Why the Tel Aviv Terror Attack Is Different — and What Comes Next
The cold-blooded murders of four Israelis at the popular Sarona mall in Tel Aviv on June 8 brings to 38 the number of Israelis and visitors killed in the wave of Palestinian terrorist attacks that began last September 13, according to official government figures. Another 466 have been injured.
In several important respects, though, the Sarona attack is not like the ones that came before. It’s too soon to tell whether it opens a new chapter or will remain an anomaly in a pattern that remains otherwise unchanged. In part that depends on what future incidents look like. And in part it depends on how Israel’s security forces respond under the direction of the new defense minister, Avigdor Lieberman.
The terror wave that began last fall doesn’t have a formal name, though it’s sometimes called the Third Intifada or the Intifada of the Knives, because the majority of the attacks have been stabbings. What’s set it apart from the First Intifada, from 1987 to 1992, and the Second Intifada, from 2000 to 2005, is that it hasn’t been directed from above by an organization. With very few exceptions the attacks have been acts of individuals or pairs, mostly teenagers or young adults, without training, largely without sophisticated weapons and without serious planning. Hamas has wanted to get into the act and organize attacks on Israelis, but it hasn’t been able to because of the work of Israeli and Palestinian Authority intelligence agencies. The attackers appear to have acted mainly on impulse, incited by social media or word of mouth.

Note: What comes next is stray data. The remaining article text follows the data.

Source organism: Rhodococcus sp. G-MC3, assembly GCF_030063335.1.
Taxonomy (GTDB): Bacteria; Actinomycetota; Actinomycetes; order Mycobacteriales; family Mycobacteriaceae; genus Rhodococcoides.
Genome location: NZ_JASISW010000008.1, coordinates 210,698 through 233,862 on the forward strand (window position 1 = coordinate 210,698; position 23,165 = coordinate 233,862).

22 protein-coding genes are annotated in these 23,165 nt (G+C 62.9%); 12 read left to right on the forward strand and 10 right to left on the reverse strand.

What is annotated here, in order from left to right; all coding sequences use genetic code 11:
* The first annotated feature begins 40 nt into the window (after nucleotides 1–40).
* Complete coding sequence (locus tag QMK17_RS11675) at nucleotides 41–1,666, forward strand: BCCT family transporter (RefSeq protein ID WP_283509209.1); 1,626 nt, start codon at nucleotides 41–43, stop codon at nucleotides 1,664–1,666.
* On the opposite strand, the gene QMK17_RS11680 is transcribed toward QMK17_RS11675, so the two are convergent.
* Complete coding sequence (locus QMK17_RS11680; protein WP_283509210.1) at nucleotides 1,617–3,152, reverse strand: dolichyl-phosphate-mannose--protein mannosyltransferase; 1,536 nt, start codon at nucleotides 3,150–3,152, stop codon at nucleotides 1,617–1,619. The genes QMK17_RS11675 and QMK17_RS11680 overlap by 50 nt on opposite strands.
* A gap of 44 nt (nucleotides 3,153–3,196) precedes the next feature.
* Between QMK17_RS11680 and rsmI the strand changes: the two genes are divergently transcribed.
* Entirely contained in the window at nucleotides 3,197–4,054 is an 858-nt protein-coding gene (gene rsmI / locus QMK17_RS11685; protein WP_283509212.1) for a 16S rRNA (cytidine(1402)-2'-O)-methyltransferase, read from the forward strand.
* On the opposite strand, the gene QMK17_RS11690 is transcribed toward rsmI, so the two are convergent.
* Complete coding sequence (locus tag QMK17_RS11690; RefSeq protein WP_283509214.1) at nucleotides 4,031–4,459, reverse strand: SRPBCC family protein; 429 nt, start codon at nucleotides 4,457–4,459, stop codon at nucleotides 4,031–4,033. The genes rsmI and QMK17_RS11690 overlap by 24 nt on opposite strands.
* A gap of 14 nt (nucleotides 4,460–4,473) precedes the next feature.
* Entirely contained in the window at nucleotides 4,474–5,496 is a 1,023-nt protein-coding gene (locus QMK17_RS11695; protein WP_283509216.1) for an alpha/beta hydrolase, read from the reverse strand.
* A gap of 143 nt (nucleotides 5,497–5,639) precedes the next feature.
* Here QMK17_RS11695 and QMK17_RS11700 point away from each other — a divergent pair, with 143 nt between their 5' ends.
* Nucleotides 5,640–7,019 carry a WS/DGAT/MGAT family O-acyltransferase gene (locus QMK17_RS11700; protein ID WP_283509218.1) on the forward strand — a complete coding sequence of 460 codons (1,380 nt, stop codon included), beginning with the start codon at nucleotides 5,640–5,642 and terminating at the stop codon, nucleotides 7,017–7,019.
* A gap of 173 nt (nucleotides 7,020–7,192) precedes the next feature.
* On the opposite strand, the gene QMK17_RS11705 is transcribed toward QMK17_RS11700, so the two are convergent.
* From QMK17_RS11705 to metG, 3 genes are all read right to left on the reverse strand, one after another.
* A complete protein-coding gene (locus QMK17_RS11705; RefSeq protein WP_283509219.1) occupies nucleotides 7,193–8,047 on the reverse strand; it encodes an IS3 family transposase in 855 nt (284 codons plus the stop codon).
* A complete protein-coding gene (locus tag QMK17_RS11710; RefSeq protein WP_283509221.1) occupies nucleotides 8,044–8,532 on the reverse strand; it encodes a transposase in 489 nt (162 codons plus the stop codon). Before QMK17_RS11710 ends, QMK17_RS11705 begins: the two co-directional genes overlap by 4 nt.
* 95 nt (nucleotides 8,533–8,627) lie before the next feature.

The Sarona attack, by contrast, was planned with some care and involved some level of organization beyond the two cousins who perpetrated the shootings. The shooters were transported into the heart of Tel Aviv from their village, Yatta in the southern Hebron Hills, by someone who knew their way around the metropolis — and who knew how to get around the layers of security that separate the West Bank from Israel proper. The target site was not just any gathering place but a packed, popular nightspot located just outside the Kirya, Israel’s military headquarters, giving it added shock effect. The terrorists were dressed in black suits that were passable enough to blend in with the evening crowds.
According to published reports, investigators have found no evidence of any link between the terrorist cousins and any known terror organizations. Their submachine guns were not smuggled in from Gaza or Jordan but cheaply manufactured in a local machine shop. Smuggled weapons would have killed many more victims before the terrorists were interdicted — think of the carnage at the Paris restaurant attacks last November — but the Sarona terrorists’ knock-off Carl Gustav devices jammed almost immediately.
It’s worth recalling, too, that Wednesday’s atrocity comes at a time when the terror wave that began last fall had begun to peter out. The four Israelis killed at the Sarona mall on June 8 were the first deaths from terrorism since March 8, when American graduate student Taylor Force was stabbed to death on the Jaffa promenade. The same three-month period saw some 50 people injured in terror incidents, most of them in the Jaffa stabbing spree and an April 19 bus bombing in Jerusalem.